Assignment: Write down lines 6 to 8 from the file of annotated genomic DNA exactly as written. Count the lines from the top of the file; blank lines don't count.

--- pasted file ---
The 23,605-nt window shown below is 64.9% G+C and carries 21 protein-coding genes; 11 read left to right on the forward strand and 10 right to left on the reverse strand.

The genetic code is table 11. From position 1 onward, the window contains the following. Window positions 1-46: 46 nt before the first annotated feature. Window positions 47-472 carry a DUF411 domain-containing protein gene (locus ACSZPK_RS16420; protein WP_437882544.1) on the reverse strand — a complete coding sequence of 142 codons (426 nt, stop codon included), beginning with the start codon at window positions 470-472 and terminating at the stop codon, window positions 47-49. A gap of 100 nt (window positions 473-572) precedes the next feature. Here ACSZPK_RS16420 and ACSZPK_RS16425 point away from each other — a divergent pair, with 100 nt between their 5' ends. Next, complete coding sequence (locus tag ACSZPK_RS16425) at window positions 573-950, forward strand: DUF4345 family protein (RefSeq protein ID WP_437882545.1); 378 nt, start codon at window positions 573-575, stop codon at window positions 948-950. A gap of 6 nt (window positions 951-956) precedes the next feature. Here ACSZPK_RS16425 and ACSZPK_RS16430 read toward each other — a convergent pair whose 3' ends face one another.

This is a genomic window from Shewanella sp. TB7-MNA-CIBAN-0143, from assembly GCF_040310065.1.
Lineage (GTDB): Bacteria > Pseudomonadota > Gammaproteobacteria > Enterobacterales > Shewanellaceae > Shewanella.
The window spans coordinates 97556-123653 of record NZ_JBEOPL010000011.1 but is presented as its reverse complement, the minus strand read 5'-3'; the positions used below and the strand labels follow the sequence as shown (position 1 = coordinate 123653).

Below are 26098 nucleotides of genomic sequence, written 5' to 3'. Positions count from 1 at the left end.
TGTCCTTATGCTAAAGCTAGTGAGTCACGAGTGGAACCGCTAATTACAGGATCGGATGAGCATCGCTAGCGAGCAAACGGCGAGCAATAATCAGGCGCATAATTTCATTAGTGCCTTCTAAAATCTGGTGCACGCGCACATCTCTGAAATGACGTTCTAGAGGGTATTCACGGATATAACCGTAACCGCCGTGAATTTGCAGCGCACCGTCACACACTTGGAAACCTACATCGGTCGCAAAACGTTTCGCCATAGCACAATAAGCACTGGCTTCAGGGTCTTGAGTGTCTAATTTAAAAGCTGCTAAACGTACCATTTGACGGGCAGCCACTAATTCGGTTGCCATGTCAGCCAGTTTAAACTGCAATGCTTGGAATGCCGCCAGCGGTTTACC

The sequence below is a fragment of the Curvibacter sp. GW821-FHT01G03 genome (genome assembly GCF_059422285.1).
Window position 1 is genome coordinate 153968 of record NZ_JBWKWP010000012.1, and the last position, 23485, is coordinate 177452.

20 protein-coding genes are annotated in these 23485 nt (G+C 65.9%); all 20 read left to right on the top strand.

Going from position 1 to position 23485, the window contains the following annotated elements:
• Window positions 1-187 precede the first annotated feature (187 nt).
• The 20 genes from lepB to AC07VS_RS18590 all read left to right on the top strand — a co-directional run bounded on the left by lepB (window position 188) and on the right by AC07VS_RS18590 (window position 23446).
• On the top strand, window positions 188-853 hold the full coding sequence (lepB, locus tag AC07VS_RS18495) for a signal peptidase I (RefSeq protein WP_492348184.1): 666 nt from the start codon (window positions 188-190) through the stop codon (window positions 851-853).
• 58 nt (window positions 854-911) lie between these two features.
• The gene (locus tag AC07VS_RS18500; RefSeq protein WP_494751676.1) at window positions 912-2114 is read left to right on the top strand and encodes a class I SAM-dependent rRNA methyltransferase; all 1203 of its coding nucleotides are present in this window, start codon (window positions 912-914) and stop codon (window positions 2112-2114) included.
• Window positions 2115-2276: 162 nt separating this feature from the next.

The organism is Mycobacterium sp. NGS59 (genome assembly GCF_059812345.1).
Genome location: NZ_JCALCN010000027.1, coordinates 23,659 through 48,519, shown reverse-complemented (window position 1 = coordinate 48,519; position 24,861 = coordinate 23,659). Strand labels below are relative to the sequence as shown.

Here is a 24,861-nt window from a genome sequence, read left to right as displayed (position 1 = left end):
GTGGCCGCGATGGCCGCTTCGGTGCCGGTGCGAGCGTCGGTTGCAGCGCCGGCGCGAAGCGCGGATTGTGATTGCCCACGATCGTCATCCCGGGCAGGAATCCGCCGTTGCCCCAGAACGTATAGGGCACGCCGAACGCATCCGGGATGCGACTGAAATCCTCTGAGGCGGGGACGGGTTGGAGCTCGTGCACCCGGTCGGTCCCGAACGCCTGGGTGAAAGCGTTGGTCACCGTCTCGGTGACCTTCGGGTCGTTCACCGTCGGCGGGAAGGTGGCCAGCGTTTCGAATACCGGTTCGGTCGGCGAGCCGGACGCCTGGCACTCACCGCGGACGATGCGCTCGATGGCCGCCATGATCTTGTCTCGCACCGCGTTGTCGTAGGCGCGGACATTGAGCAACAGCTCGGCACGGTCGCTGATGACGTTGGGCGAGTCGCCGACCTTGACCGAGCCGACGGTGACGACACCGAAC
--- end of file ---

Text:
Below are 26098 nucleotides of genomic sequence, written 5' to 3'. Positions count from 1 at the left end.
TGTCCTTATGCTAAAGCTAGTGAGTCACGAGTGGAACCGCTAATTACAGGATCGGATGAGCATCGCTAGCGAGCAAACGGCGAGCAATAATCAGGCGCATAATTTCATTAGTGCCTTCTAAAATCTGGTGCACGCGCACATCTCTGAAATGACGTTCTAGAGGGTATTCACGGATATAACCGTAACCGCCGTGAATTTGCAGCGCACCGTCACACACTTGGAAACCTACATCGGTCGCAAAACGTTTCGCCATAGCACAATAAGCACTGGCTTCAGGGTCTTGAGTGTCTAATTTAAAAGCTGCTAAACGTACCATTTGACGGGCAGCCACTAATTCGGTTGCCATGTCAGCCAGTTTAAACTGCAATGCTTGGAATGCCGCCAGCGGTTTACC

The sequence below is a fragment of the Curvibacter sp. GW821-FHT01G03 genome (genome assembly GCF_059422285.1).